On Wednesday (July, 27th) a North Dakota Judge blocked, or rather, put a hold on "Trigger Laws" that put a near-total ban on abortions in our state. The law was set to take place the following day, this past Thursday (July 28th).

Lawsuits

If you're wondering: this hold was implemented as a lawsuit moves forward. Abortion providers across the country are working to stop these bans from going into effect.

In Fargo, The Red River Women's Clinic argued that North Dakota's Attorney General, Drew Wrigley attempted to enforce the "Trigger Laws" too early, and that the 30-day period to close operations and make abortions illegal shouldn't start until the U.S. Supreme Court issued its certified judgement, according to Forbes.com.

According to PBS.org, the lawsuit currently underway claims that the abortion ban violates the state of North Dakota's constitution. It was Burleigh County's District Judge, Bruce Romanick who sided with an abortion clinic in Fargo. Judge Romanick issued a temporary restraining order.

The Attorney General's Next Move?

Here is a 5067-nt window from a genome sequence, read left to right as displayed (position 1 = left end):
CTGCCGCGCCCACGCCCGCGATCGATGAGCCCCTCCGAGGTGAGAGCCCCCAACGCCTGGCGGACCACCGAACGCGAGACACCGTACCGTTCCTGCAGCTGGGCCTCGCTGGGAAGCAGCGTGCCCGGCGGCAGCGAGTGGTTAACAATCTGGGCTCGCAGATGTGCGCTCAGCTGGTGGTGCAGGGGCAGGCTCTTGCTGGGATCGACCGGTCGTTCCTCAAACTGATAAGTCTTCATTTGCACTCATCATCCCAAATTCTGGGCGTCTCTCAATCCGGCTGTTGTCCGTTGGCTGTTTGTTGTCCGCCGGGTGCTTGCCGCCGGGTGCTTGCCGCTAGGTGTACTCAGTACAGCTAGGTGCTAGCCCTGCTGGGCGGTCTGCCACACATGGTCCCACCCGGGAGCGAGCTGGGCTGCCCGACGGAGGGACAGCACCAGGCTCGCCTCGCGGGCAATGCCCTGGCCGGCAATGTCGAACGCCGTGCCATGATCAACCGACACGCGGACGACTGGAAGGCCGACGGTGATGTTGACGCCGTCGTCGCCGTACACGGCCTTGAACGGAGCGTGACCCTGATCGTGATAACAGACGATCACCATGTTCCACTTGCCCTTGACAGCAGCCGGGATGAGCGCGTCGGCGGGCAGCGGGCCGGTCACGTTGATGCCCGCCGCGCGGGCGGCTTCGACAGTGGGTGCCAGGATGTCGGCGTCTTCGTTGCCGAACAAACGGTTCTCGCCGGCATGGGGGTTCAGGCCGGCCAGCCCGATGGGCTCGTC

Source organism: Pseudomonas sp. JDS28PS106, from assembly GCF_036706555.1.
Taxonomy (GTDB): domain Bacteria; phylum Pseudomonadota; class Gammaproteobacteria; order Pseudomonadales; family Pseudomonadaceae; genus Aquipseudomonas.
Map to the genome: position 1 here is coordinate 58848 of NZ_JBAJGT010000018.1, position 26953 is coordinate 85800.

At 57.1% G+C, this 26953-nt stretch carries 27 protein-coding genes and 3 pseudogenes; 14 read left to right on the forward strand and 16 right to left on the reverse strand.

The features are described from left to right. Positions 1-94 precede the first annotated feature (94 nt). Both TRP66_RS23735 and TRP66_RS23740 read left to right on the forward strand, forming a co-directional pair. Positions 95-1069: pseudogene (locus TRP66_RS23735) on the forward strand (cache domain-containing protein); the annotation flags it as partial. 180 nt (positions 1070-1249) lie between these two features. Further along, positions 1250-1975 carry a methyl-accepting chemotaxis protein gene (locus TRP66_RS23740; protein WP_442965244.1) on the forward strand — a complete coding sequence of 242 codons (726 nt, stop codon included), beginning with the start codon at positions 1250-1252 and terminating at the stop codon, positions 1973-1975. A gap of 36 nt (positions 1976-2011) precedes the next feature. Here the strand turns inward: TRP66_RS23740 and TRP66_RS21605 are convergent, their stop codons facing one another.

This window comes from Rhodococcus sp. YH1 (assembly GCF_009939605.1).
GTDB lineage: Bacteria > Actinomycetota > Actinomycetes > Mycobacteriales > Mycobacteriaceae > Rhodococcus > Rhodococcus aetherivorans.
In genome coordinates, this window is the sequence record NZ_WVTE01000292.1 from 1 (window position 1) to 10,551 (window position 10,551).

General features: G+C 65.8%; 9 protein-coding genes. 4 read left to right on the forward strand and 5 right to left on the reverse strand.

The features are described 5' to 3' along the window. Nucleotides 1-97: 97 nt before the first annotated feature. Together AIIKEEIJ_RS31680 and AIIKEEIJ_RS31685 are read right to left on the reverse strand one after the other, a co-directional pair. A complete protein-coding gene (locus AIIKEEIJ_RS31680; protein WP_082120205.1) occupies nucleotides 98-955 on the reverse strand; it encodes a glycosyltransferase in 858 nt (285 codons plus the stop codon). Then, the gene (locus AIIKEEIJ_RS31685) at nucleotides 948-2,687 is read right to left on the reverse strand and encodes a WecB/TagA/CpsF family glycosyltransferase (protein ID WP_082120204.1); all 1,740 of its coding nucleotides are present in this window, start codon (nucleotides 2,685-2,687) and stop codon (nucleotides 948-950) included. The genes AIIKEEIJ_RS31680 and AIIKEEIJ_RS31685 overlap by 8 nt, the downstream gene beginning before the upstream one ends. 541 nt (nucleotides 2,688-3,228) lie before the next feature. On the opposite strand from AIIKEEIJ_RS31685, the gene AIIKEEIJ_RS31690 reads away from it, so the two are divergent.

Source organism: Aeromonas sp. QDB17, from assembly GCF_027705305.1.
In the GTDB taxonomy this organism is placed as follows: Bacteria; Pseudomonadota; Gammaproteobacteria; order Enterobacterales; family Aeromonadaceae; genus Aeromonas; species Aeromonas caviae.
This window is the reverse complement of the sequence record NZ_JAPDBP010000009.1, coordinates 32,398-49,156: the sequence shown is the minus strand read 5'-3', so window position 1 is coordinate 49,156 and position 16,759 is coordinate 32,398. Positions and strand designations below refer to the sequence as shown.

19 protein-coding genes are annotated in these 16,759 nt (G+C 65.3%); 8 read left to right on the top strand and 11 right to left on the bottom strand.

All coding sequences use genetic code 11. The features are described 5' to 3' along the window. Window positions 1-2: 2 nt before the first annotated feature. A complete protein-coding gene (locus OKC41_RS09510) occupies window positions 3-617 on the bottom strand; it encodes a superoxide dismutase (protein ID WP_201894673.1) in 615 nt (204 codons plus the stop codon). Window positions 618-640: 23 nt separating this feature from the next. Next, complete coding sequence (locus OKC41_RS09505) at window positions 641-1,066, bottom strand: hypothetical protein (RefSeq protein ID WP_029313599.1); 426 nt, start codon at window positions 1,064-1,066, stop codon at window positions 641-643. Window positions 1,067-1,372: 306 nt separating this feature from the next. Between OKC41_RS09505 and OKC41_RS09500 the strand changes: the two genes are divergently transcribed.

According to The Ap News website, Attorney General Drew Wrigley dropped off another certification to the North Dakota Legislative Council the same day of the judge's order. Wrigley did not comment on the matter.

North Dakota's Not The Only One

North Dakota isn't the only state whose "Trigger Laws" have been halted. Wyoming also had a similar block on its soon-to-be-implemented "Trigger Laws." According to Forbes.com, providers in the state argue that the ban causes "Irreparable harm" and violates a person's "Fundamental right to be left alone by the government."

West Virginia, Louisiana, Utah, and Kentucky also have temporary restraining orders/blocks in place, according to Forbes.com.


 

 

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